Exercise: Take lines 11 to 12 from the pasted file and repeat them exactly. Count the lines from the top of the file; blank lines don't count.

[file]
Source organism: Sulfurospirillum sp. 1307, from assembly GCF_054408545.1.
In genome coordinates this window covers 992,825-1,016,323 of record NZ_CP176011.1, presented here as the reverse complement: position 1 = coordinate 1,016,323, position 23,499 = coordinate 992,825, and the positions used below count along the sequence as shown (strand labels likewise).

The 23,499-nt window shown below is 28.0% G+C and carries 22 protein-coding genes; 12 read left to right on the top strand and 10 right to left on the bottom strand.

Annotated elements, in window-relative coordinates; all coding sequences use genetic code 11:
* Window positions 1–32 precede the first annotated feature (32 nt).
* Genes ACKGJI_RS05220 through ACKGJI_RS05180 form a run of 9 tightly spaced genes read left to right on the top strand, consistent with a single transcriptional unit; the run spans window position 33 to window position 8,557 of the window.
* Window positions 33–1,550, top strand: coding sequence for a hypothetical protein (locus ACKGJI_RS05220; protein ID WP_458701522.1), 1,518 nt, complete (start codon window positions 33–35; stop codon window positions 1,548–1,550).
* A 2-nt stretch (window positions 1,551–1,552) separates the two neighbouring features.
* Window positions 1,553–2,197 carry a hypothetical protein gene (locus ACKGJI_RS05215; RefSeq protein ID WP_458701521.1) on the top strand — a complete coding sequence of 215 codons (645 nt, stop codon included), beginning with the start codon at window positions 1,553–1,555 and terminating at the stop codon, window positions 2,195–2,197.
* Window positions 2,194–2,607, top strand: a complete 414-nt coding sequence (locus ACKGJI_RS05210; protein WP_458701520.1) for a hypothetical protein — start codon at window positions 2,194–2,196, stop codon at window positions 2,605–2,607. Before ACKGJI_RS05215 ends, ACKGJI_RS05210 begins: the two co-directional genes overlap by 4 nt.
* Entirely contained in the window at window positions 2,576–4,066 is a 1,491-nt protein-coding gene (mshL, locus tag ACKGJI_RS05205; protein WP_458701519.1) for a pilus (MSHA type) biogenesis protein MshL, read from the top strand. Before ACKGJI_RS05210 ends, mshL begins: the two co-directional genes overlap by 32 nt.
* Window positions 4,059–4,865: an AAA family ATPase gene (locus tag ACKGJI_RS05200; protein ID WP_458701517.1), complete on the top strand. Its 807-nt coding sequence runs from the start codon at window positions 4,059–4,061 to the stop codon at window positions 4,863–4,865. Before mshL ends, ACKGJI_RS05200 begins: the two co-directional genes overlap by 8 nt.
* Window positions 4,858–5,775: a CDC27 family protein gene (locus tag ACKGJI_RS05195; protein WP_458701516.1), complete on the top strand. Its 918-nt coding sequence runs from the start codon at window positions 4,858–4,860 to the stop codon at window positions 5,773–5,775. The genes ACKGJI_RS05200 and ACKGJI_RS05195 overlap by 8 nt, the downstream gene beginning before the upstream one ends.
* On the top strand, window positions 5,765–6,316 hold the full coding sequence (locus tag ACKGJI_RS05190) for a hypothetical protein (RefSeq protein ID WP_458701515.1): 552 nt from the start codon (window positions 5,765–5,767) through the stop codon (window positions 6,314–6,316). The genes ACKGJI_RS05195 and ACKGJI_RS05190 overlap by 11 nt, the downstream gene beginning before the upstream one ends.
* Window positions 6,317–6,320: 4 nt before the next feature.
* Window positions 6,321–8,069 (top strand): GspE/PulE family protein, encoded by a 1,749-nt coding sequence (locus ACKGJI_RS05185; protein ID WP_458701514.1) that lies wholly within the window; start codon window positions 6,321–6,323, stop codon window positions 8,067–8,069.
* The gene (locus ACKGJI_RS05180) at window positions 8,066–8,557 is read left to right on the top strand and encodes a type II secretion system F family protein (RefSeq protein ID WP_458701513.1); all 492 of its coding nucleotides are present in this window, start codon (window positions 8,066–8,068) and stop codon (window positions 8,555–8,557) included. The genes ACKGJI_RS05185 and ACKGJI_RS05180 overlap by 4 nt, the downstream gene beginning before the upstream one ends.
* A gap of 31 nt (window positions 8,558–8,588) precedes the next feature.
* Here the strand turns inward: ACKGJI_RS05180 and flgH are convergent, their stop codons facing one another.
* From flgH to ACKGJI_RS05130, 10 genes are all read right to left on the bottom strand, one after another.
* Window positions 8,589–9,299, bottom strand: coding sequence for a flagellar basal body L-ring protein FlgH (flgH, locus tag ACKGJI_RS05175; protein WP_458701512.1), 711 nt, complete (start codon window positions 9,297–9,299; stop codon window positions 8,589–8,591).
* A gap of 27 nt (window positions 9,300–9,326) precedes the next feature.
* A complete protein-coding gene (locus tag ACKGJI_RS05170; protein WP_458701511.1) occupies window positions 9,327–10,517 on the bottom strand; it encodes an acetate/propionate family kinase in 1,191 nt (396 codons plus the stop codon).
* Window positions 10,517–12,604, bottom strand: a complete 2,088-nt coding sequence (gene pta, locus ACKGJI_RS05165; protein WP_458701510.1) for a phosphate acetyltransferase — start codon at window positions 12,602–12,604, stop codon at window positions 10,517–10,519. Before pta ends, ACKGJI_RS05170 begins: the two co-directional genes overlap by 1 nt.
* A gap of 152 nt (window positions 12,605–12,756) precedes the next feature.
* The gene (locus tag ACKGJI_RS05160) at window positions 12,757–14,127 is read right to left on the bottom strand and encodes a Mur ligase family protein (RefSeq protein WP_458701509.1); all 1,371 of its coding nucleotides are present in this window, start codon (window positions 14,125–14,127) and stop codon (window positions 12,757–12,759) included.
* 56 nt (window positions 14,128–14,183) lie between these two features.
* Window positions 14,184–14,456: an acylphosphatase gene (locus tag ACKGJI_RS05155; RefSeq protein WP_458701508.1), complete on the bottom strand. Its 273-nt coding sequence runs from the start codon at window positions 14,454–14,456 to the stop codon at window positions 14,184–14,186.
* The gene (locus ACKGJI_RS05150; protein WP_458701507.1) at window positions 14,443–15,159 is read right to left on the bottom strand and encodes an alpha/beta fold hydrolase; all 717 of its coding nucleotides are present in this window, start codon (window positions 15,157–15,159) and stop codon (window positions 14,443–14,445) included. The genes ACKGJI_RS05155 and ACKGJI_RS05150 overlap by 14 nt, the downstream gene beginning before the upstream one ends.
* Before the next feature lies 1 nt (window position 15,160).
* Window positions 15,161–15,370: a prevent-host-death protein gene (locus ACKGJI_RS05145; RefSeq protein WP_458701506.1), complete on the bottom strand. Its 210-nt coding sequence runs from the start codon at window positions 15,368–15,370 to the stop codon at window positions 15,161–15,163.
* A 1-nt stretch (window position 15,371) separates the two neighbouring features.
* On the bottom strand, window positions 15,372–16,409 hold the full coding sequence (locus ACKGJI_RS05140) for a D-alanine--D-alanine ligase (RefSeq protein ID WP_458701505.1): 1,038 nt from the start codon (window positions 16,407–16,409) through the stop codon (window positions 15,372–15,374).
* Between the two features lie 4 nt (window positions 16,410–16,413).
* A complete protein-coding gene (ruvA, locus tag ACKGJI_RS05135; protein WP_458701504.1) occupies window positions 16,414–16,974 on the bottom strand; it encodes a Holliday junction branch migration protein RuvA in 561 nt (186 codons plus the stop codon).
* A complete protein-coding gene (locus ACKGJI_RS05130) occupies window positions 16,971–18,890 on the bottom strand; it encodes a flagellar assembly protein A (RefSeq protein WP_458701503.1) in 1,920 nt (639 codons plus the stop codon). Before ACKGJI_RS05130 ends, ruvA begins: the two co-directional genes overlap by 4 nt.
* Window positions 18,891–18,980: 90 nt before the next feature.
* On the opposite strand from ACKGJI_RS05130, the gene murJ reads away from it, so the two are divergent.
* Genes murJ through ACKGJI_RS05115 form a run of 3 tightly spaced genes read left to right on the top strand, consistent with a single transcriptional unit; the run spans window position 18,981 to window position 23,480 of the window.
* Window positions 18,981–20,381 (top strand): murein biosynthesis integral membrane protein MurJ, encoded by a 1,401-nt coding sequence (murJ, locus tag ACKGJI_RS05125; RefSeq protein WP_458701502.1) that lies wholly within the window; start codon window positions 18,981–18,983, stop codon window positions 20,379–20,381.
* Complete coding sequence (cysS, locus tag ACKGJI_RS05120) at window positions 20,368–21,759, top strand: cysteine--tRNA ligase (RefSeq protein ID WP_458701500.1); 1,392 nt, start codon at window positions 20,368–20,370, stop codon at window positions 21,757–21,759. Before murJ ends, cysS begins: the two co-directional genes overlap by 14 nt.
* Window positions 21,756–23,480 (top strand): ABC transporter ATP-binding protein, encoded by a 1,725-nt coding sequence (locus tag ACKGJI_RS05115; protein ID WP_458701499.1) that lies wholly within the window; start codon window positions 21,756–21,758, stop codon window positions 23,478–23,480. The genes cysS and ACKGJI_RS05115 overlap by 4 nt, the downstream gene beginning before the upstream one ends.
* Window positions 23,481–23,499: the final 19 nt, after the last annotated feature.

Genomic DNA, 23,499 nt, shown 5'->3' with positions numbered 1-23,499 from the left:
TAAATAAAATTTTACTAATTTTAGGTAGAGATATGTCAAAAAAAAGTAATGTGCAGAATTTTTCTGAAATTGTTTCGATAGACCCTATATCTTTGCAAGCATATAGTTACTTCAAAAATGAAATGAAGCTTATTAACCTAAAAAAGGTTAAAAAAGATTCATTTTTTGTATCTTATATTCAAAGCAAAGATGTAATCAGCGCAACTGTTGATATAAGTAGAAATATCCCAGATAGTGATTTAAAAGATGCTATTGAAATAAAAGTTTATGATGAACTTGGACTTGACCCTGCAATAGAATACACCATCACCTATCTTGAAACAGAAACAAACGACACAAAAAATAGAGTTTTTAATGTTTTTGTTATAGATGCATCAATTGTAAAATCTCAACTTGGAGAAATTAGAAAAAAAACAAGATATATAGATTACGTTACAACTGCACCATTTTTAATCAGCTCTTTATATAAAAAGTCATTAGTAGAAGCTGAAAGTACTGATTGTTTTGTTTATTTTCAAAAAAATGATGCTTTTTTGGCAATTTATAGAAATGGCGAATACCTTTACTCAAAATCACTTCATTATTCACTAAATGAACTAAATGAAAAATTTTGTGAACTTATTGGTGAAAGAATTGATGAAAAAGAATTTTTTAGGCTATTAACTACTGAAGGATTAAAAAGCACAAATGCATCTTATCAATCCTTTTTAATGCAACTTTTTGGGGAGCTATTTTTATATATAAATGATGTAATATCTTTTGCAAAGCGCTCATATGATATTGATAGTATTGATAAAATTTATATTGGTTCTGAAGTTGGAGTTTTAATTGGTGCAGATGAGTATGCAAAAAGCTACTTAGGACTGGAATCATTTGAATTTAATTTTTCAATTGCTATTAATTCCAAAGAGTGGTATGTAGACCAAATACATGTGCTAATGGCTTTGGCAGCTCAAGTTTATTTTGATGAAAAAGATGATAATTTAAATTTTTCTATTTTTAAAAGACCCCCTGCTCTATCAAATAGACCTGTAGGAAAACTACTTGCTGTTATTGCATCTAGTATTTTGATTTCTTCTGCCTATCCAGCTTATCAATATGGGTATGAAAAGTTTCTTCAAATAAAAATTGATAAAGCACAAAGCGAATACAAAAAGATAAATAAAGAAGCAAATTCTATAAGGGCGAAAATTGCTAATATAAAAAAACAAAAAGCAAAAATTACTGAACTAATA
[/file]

* Entirely contained in the window at window positions 2,576–4,066 is a 1,491-nt protein-coding gene (mshL, locus tag ACKGJI_RS05205; protein WP_458701519.1) for a pilus (MSHA type) biogenesis protein MshL, read from the top strand. Before ACKGJI_RS05210 ends, mshL begins: the two co-directional genes overlap by 32 nt.
* Window positions 4,059–4,865: an AAA family ATPase gene (locus tag ACKGJI_RS05200; protein ID WP_458701517.1), complete on the top strand. Its 807-nt coding sequence runs from the start codon at window positions 4,059–4,061 to the stop codon at window positions 4,863–4,865. Before mshL ends, ACKGJI_RS05200 begins: the two co-directional genes overlap by 8 nt.